Tuesday, November 16, 2010

James Casebere, House @Kelly

JTF (just the facts): A total of 20 black and white and color works, variously framed and matted, and hung in the main gallery space, two smaller side rooms, and the office area. The works in the main gallery are large scale digital chromogenic prints mounted to Dibond and framed in black with no mat. There are 6 prints in this room, ranging in size from 70x86 to 70x106, each in editions of 5+2, from 2009/2010. The works in the other spaces are vintage black and white works from earlier in Casebere's career. 13 of the works are single image gelatin silver prints and 1 is a photo-lithograph diptych. Physical dimensions range from 14x11 to 28x38, and the prints come in multiple edition sizes (7+2, 10+1, 10+2, 24+3, 60). The black and white works were made between 1978 and 1994. (Installation shots at right.)

Comments/Context: James Casebere's new large scale color works are bigger and bolder than ever before. His purpose-built architectural models have now grown to include an entire subdivision of fabricated houses, executed in painstaking, abstracted detail. Displayed in conjunction with a group of earlier, more pared down black and white works, these images show Casebere extending and evolving his artistic approach, adding in additional layers of stylized realism and complexity to tell broader stories.
The new pictures document an imaginary community of homes in Dutchess County, New York, where large multi-story houses painted in pastel colors are clustered closely together over rolling hills. Freshly mown grass stripes the front lawns, while lakes, roads, and specimen trees (in fall colors) separate the landscape. Play structures, above ground pools, satellite dishes, and barbecues dot the backyards. It has the air of a perfect planned community, complete with wind farm on the brow of the hill (clean energy!) and a rainbow overhead.

What makes these photographs successful is their subtle, almost effortless irony. The abstracted nature of the model makes this community a kind of "everywhere", where the American dream of owning a home has happily come true. But it is this undercurrent of the surreal, the mythical, and the hoped for that smacks head on with the reality of the recent housing bubble and foreclosure crisis, making this cozy little community look entirely insane.
Casebere's earlier black and white works hung in the adjacent rooms have a more sinister, haunted quality. In these works, Casebere has constructed and photographed a single home or building, highlighting the contrast of bright white materials and shadowy dark lighting. Row houses, tenement buildings, prisons, factories, and even suburban ranch houses (complete with constructed cacti) have become quiet phantoms, with black square windows and simple boxy geometries. These pictures are more elemental and moody, filled with viewer-supplied memories and anxieties.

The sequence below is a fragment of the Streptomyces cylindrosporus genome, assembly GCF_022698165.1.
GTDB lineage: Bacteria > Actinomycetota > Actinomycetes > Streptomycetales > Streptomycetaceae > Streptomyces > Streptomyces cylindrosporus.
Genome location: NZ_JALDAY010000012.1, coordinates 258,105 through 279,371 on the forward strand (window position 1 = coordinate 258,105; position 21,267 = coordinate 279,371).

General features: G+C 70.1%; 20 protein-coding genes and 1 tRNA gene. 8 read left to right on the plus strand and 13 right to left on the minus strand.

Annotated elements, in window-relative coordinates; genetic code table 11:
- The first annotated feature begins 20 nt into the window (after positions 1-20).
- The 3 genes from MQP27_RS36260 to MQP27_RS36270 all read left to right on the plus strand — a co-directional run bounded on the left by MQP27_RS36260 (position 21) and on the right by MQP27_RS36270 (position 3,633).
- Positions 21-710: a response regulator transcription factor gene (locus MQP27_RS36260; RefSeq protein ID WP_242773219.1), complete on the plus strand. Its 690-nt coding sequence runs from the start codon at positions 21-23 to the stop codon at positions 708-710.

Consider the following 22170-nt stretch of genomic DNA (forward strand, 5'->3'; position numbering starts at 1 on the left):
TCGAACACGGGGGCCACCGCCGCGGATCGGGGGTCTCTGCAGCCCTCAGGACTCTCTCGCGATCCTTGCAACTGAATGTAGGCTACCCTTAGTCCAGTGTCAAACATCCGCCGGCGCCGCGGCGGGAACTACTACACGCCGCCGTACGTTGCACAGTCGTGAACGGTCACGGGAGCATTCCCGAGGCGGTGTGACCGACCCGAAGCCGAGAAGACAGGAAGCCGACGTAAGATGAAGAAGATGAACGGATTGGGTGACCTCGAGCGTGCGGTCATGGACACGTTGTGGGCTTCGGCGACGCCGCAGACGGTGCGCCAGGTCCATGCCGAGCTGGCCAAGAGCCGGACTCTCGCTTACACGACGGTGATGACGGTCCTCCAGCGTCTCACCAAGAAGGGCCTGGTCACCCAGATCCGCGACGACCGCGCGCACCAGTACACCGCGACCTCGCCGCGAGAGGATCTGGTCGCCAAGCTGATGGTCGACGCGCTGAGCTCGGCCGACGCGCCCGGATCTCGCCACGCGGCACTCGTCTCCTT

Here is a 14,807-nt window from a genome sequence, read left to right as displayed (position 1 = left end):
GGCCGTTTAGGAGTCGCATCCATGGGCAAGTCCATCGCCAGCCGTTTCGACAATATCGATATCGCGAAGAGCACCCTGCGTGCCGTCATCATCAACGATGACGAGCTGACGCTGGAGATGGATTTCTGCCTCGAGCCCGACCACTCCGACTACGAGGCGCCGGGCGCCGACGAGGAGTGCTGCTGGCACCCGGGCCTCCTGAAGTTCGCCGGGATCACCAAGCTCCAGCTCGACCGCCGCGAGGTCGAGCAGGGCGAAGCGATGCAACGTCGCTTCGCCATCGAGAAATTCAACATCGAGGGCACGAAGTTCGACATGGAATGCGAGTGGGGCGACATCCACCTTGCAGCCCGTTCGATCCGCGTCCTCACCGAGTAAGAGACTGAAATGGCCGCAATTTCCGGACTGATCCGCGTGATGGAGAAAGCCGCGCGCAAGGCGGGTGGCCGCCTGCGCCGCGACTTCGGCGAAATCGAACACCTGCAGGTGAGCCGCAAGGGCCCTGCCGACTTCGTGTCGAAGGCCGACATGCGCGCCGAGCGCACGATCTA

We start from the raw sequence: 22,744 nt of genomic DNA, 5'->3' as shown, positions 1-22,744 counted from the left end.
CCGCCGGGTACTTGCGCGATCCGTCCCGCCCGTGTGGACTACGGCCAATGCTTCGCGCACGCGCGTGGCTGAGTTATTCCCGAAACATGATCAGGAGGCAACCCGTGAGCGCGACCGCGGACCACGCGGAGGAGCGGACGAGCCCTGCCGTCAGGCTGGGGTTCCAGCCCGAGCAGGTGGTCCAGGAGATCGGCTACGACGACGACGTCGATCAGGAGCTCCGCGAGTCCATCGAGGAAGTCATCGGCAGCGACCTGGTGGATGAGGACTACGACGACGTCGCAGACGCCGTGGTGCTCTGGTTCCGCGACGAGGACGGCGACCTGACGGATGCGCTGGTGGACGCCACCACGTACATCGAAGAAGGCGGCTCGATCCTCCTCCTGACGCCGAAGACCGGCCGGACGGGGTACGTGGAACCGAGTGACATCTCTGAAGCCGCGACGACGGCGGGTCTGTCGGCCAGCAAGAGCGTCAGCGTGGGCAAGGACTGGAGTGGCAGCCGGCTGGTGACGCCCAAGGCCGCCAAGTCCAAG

In all of these photographs, Casebere is uncovering our complicated relationships with common places. The new pictures dig into questions of what we think (or remember) we want, what has been built to fulfill our supposed desires, how we feel when we see these dreams come true, and the unreality underneath the surface of that cleaned-up sunny life. His light touch makes the satire earlier to swallow, making the images less overtly critical and all the more thought-provoking.
Collector's POV: The prices for the works in this show are as follows. The large color works are generally $70000 each, although one of the images that was included in the Whitney Biennial is marked "price on request". The older black and white images generally range from $16000 to $30000 based on size (with many intermediate prices), with the smallest image (from a large edition) priced at $1800. Casebere's work has become consistently available in the secondary markets in recent years, with a handful of lots available every year for almost a decade. Prices at auction have ranged between $1000 and $60000.
Rating: * (one star) GOOD (rating system described here)
Transit Hub:
  • Artist site (here)
  • Review: NY Times (here)
  • Interview BOMB (here)
Through December 4th

528 West 29th Street
New York, NY 10001

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